Mathematics Ph.D. Dissertations


Improving the Accuracy of Variable Selection Using the Whole Solution Path

Date of Award


Document Type


Degree Name

Doctor of Philosophy (Ph.D.)



First Advisor

Hanfeng Chen (Committee Chair)

Second Advisor

Peng Wang (Advisor)

Third Advisor

James Albert (Committee Member)

Fourth Advisor

Jonathan Bostic (Other)


The performances of penalized least squares approaches profoundly depend on the selection of the tuning parameter; however, statisticians did not reach consensus on the criterion for choosing the tuning parameter. Moreover, the penalized least squares estimation that based on a single value of the tuning parameter suffers from several drawbacks. The tuning parameter selected by the traditional selection criteria such as AIC, BIC, CV tends to pick excessive variables, which results in an over-fitting model. On the contrary, many other criteria, such as the extended BIC that favors an over-sparse model, may run the risk of dropping some relevant variables in the model.

In the dissertation, a novel approach for the feature selection based on the whole solution paths is proposed, which significantly improves the selection accuracy. The key idea is to partition the variables into the relevant set and the irrelevant set at each tuning parameter, and then select the variables which have been classified as relevant for at least one tuning parameter. The approach is named as Selection by Partitioning the Solution Paths (SPSP). Compared with other existing feature selection approaches, the proposed SPSP algorithm allows feature selection by using a wide class of penalty functions, including Lasso, ridge and other strictly convex penalties.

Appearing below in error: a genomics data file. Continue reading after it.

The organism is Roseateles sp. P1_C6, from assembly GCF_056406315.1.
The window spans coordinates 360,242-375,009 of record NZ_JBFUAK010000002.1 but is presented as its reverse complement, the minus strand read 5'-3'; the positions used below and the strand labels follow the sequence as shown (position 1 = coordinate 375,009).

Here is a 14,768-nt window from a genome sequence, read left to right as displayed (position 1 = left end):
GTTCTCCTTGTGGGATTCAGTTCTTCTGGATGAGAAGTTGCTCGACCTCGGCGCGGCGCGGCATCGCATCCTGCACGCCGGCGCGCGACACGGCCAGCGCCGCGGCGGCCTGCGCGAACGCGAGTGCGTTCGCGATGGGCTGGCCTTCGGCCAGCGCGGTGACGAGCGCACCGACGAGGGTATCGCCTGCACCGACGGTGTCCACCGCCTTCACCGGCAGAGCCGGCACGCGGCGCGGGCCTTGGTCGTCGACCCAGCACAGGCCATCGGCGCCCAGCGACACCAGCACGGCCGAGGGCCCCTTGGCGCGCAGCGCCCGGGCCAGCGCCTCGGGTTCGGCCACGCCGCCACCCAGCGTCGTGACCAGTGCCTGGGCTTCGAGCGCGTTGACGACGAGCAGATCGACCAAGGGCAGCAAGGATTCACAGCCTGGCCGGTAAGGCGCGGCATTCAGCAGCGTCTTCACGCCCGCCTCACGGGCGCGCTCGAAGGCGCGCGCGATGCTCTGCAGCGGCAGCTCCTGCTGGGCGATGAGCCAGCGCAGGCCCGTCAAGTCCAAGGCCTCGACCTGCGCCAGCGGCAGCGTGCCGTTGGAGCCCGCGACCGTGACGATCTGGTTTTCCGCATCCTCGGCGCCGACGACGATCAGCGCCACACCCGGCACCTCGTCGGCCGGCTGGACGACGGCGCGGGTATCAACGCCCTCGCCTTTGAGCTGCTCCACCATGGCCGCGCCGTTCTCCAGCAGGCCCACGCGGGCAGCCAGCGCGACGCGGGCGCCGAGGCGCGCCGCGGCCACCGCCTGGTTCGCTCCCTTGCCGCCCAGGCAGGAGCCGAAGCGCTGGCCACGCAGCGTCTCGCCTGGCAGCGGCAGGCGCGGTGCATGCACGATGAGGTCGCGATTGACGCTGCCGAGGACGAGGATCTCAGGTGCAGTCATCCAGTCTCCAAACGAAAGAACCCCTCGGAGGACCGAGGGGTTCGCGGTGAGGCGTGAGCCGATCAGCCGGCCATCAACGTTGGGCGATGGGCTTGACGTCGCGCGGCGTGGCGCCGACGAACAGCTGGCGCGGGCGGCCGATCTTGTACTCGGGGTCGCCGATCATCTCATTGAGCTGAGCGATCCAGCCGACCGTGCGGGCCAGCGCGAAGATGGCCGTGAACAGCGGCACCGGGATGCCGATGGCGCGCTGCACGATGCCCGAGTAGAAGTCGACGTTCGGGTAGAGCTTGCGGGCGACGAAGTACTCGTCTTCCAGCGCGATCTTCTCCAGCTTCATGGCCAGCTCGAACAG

Based on the proposed SPSP procedure, a new type of scores are presented to rank the importance of the variables in the model. The scores, noted as Area-out-of-zero-region Importance Scores (AIS), are defined by the areas between the solution paths and the boundary of the partitions over the whole solution paths. By applying the proposed scores in the stepwise selection, the false positive error of the selection is remarkably reduced.

The asymptotic properties for the proposed SPSP estimator have been well established. It is showed that the SPSP estimator is selection consistent when the original estimator is either estimation consistent or selection consistent. Specially, the SPSP approach on the Lasso has been proved to be consistent over the whole solution paths under the irrepresentable condition.

Additionally, a number of simulation studies have been conducted to illustrate the performance of the proposed approachs. The comparison between the SPSP algorithm and the existing selection criteria on the Lasso, the adaptive Lasso, the SCAD and the MCP were provided. The results showed the proposed method outperformed the existing variable selection methods in general.

Finally, two real data examples of identifying the informative variables in the Boston housing data and the glioblastoma gene expression data are given. Compared with the models selected by other existing approaches, the models selected by the SPSP procedure are much simpler with relatively smaller model errors.